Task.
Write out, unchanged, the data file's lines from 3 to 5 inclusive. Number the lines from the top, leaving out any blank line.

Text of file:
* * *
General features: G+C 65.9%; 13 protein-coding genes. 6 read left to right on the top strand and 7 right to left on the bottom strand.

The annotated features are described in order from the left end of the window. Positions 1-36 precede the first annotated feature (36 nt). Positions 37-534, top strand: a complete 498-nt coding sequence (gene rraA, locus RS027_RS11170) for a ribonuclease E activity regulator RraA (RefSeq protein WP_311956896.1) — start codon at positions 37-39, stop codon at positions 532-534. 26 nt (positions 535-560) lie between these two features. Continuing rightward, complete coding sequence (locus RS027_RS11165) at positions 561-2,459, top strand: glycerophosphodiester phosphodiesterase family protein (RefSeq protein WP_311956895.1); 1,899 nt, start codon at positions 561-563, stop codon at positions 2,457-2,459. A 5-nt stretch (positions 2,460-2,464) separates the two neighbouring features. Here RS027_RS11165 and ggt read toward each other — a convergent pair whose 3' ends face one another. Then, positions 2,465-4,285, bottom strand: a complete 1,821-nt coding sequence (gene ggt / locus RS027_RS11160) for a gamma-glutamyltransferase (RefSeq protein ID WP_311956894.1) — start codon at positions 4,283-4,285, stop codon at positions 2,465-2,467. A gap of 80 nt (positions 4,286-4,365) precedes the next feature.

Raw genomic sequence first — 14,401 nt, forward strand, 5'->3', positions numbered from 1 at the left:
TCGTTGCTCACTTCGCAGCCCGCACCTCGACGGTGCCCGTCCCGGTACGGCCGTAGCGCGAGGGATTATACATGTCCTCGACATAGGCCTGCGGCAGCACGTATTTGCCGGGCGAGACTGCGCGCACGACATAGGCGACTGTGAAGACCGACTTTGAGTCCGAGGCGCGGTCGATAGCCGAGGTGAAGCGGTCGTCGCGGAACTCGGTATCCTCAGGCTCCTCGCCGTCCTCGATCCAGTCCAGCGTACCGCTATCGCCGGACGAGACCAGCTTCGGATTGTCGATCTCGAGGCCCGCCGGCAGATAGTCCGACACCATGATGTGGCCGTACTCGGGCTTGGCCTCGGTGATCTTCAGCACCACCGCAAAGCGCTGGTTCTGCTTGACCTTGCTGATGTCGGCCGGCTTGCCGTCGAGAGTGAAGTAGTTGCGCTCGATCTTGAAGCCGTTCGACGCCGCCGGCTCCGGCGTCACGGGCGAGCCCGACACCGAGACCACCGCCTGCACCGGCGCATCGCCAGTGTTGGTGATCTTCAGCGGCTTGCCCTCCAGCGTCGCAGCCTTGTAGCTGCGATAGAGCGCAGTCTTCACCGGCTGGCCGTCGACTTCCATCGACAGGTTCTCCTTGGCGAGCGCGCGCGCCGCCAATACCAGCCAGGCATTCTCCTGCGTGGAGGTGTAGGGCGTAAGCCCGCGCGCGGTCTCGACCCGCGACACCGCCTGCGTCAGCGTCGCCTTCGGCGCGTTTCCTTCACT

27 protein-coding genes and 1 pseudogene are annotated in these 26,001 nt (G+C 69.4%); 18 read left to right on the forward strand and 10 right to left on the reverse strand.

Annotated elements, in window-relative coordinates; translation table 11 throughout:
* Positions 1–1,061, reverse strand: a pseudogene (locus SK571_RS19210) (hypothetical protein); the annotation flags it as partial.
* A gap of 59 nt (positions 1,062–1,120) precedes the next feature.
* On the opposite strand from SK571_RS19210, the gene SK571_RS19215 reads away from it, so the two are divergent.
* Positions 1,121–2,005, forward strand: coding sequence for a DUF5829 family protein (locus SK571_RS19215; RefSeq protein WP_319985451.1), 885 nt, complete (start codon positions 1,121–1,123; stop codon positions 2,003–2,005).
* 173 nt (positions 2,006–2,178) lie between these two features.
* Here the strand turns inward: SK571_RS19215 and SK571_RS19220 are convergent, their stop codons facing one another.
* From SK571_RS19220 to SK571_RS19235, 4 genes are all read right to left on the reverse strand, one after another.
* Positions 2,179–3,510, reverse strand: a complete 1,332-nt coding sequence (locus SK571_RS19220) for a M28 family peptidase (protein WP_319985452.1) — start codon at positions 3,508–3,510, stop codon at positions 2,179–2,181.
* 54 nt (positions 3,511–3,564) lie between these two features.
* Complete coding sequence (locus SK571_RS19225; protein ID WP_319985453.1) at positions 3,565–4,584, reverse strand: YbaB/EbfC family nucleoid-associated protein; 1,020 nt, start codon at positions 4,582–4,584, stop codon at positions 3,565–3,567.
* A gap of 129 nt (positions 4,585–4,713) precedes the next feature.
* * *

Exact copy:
Raw genomic sequence first — 14,401 nt, forward strand, 5'->3', positions numbered from 1 at the left:
TCGTTGCTCACTTCGCAGCCCGCACCTCGACGGTGCCCGTCCCGGTACGGCCGTAGCGCGAGGGATTATACATGTCCTCGACATAGGCCTGCGGCAGCACGTATTTGCCGGGCGAGACTGCGCGCACGACATAGGCGACTGTGAAGACCGACTTTGAGTCCGAGGCGCGGTCGATAGCCGAGGTGAAGCGGTCGTCGCGGAACTCGGTATCCTCAGGCTCCTCGCCGTCCTCGATCCAGTCCAGCGTACCGCTATCGCCGGACGAGACCAGCTTCGGATTGTCGATCTCGAGGCCCGCCGGCAGATAGTCCGACACCATGATGTGGCCGTACTCGGGCTTGGCCTCGGTGATCTTCAGCACCACCGCAAAGCGCTGGTTCTGCTTGACCTTGCTGATGTCGGCCGGCTTGCCGTCGAGAGTGAAGTAGTTGCGCTCGATCTTGAAGCCGTTCGACGCCGCCGGCTCCGGCGTCACGGGCGAGCCCGACACCGAGACCACCGCCTGCACCGGCGCATCGCCAGTGTTGGTGATCTTCAGCGGCTTGCCCTCCAGCGTCGCAGCCTTGTAGCTGCGATAGAGCGCAGTCTTCACCGGCTGGCCGTCGACTTCCATCGACAGGTTCTCCTTGGCGAGCGCGCGCGCCGCCAATACCAGCCAGGCATTCTCCTGCGTGGAGGTGTAGGGCGTAAGCCCGCGCGCGGTCTCGACCCGCGACACCGCCTGCGTCAGCGTCGCCTTCGGCGCGTTTCCTTCACT

27 protein-coding genes and 1 pseudogene are annotated in these 26,001 nt (G+C 69.4%); 18 read left to right on the forward strand and 10 right to left on the reverse strand.